Several ethical concerns have also been raised about the effects of gene patents on clinical medical practice as well as on the associated research and development. The impact of such patents will make it more difficult to perform research in the future, therefore delaying or impeding discoveries and development of diagnostics and medical practices. According to Chandrasekharan and Cook-Deegan, contrary to industry claims that gene patents are necessary to bring test and products to market, such patents actually are detrimental to patient health and researchers access to genetic information (Chandrasekharan and Cook-Deegan, 2009). Gene patent holders often use their control to charge excessive fees for diagnostic testing and prevent other researchers from utilizing specific genes or techniques associated with specific genes towards research. This hinders advancement in research and high costs in the future. A survey involving genetic labs was conducted and found that over 53 percent of these labs had stopped doing research due to concerns about patented genes, and that there has been a significant decline in published material on patented genetic information (Chandrasekharan and Cook-Deegan, 2009). With the patenting of genes, the future of personalized medicine may be crushed by the weight of licensed gene biotech and pharmaceutical companies because of the permission that must be obtained from hundreds of patent holders to scan a single patient’s genome. Gene patents lock-in our knowledge on DNA sequences like those of the BRCA breast cancer mutations, to only their potential correlation to a disease and prevent others from looking at how that gene may interact with other genes or the outside environments.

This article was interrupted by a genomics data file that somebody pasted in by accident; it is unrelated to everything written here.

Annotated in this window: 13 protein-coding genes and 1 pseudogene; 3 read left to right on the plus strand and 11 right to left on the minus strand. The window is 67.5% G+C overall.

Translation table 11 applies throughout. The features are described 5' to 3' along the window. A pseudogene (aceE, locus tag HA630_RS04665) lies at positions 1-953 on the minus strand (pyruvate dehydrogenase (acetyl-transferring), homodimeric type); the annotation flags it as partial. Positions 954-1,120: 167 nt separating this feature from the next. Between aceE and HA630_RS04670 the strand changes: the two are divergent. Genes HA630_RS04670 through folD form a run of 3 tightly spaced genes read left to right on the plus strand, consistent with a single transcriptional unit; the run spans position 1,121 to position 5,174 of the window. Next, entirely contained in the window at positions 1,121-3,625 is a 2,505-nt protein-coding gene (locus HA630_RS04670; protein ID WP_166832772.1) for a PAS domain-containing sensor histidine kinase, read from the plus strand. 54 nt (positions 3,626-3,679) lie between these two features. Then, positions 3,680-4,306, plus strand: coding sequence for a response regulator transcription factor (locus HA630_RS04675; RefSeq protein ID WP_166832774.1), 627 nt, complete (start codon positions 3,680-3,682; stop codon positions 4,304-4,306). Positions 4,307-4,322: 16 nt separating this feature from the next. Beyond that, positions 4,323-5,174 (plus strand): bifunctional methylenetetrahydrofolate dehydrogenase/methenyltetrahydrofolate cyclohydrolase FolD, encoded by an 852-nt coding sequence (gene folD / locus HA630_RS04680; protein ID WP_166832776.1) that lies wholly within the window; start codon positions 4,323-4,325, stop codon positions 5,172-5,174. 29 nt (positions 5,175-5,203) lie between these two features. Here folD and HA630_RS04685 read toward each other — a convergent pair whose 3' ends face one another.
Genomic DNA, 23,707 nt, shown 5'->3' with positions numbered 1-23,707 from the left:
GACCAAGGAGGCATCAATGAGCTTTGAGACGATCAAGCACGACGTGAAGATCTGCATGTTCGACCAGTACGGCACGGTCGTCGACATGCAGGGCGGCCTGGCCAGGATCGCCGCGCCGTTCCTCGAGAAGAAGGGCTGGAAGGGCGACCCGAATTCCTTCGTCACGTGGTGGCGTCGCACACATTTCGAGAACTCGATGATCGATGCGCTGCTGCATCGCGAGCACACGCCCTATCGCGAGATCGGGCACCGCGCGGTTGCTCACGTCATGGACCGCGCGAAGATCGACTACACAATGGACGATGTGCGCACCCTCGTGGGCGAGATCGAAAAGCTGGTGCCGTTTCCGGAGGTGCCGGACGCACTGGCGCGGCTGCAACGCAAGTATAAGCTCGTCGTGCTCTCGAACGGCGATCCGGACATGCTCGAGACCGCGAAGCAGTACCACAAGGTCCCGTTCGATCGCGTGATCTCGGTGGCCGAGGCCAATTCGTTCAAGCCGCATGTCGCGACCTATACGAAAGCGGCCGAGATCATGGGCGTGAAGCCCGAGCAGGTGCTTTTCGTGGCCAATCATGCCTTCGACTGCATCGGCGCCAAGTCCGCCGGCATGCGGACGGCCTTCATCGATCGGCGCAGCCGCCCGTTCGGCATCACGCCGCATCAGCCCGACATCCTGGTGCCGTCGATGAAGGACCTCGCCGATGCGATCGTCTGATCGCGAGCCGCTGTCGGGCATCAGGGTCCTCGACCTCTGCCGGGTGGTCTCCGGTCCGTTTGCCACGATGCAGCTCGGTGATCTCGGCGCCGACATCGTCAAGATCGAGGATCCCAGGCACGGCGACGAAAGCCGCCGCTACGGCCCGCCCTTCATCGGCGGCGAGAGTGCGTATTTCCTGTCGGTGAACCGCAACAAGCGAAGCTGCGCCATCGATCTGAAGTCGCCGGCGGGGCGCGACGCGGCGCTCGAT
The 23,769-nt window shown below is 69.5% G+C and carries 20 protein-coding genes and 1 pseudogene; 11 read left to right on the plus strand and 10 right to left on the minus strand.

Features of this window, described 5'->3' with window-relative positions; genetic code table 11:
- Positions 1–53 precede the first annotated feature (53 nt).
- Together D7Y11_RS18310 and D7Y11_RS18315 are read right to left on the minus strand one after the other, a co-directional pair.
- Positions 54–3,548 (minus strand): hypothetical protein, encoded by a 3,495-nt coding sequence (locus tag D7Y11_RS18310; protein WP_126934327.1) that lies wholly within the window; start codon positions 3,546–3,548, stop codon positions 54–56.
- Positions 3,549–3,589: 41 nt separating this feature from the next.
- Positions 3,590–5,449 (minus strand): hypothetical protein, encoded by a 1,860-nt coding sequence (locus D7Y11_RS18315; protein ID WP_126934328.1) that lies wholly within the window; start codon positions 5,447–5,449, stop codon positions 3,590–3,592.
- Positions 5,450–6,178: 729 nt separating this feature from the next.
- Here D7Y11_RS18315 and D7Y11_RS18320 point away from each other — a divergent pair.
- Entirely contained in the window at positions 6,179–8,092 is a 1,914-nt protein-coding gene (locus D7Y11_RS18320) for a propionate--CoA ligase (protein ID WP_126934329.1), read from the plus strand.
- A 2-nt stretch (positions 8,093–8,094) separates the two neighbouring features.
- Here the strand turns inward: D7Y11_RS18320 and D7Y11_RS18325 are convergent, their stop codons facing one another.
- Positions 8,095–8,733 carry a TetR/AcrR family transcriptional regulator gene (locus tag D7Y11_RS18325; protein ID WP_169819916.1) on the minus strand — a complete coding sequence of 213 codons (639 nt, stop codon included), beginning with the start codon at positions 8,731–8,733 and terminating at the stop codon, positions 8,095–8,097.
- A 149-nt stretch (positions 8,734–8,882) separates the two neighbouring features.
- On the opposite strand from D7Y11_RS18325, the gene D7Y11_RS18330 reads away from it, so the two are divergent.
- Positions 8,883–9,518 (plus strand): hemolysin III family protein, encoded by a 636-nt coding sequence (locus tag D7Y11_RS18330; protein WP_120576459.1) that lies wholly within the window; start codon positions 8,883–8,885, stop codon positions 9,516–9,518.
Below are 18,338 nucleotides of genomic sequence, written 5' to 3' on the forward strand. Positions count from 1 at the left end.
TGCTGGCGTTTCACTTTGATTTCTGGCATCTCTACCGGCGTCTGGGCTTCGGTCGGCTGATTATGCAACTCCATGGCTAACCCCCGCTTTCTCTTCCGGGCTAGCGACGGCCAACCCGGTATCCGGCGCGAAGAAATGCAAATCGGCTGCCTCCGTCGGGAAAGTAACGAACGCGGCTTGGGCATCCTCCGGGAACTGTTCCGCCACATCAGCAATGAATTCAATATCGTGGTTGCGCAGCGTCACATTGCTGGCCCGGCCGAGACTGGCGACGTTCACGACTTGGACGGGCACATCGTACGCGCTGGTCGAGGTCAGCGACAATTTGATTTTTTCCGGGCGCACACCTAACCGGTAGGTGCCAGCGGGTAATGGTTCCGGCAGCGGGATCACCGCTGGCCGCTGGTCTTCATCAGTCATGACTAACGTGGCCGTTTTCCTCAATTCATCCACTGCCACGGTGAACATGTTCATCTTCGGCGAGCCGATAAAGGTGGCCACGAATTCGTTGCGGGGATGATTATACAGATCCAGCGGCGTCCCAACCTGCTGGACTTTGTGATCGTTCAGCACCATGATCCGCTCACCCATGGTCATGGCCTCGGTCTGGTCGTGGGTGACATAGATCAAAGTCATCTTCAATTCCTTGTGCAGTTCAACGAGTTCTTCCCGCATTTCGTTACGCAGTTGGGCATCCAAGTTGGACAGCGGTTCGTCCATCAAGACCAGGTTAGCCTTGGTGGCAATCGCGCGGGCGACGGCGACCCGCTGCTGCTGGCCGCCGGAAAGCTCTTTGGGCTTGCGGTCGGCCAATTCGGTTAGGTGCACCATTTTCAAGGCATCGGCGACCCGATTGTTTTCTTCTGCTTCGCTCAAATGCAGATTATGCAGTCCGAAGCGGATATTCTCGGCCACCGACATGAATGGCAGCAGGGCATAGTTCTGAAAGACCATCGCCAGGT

While opponents of gene patenting believe it may give companies the time to study the genes without competition, due to the patenting of genes patent holders reserve the right and have exercised their exclusive rights to shut down and prevent other clinical laboratories from performing tests. This has then prevented the clinical laboratories from offering tests that may broaden the availability of testing. Although there are benefits of gene patenting, I believe the risks and associated negative outcomes from this topic are far greater and have a substantial impact.
- Can genes be patented? – Genetics Home Reference – NIH. (n.d.). Retrieved from https://ghr.nlm.nih.gov/primer/testing/genepatents.
- Chandrasekharan, S., & Cook-Deegan, R. (2009). Gene patents and personalized medicine – what lies ahead?. Genome medicine, 1(9), 92. doi:10.1186/gm92
- Pollack, A. (2010, October 30). U.S. Says Genes Should Not Be Eligible for Patents. Retrieved from https://www.nytimes.com/2010/10/30/business/30drug.html.